A family walk on Madison Avenue wearing protective masks during the coronavirus pandemic on April 08, 2020 in New York City. Photo: AFP

Christians celebrated Easter Sunday under coronavirus lockdown in many countries with church pews empty and the pope on live stream, as the US death toll from the disease passed 20,000.

At the climax of Holy Week for the planet’s two billion-plus Christians, congregations were shuttered at home to avoid spreading the pathogen that has infected about 1.8 million worldwide.

Pope Francis was set to break with centuries of tradition by taking his Easter mass online, with Saint Peter’s Square – packed every year with worshippers – left deserted.

The US, with around a fifth of the more than 100,000 total COVID-19 deaths, topped the list for both fatalities and numbers of declared cases, according to a tally maintained by Baltimore-based Johns Hopkins University.

Italy, the hardest-hit country in Europe, has recorded more than 19,000 confirmed virus deaths – second only to the US, which has a population five times its size.

But hopes began to rise in Western Europe and heavily infected parts of America that the pandemic was peaking.

Many were looking to China’s Wuhan as life began to return to normal while officials lifted stay-inside restrictions.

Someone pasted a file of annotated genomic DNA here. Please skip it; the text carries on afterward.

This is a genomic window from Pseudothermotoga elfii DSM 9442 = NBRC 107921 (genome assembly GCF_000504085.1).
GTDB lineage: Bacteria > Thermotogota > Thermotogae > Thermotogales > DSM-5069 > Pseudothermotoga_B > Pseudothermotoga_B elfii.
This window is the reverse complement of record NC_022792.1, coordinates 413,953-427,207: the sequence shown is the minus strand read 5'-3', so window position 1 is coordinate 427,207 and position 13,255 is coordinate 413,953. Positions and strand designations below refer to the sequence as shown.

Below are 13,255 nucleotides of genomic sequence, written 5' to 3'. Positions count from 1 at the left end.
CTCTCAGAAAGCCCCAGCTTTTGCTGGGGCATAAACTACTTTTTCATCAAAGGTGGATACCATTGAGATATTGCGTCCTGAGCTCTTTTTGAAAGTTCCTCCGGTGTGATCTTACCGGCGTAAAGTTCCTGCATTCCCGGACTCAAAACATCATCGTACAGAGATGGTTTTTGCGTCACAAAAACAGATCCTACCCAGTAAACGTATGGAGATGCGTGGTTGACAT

But for much of the world, from India to France, strict lockdowns were still in force.

In Jerusalem, Christians were prevented from gathering for the Easter service and all cultural sites were closed, regardless of their religious affiliation or cultural significance.

Also at one church in the Philippines, photos of parishioners were taped onto the empty pews.

The hardest-hit countries of Europe, and the centers of infection in the US were seeing signs of infection rates leveling off.

Numbers from Spain offered a shred of hope Saturday: 510 new deaths, a dip in fatalities for the third day in a row.

Newly reported coronavirus deaths in France also fell by one-third from Friday to 635.

Italy meanwhile said the number of daily deaths there were starting to level off – though the government resisted pressure to lift its lockdown, extending confinement measures until May 3.

But Britain on Saturday recorded its second highest daily toll, as virus-stricken Prime Minister Boris Johnson made “very good progress” after being released from intensive care, a spokeswoman said.

Although global infections stand at 1.79 million, according to an AFP tally of official counts, the real number is thought to be much higher, with many countries only testing the most serious cases.

Many experts and the World Health Organization are cautioning countries against lifting lockdown measures too quickly.

From the crowded slums of Mexico City, Nairobi and Mumbai to conflict hot spots in the Middle East, there are fears that the worst is yet to come for the world’s poorest.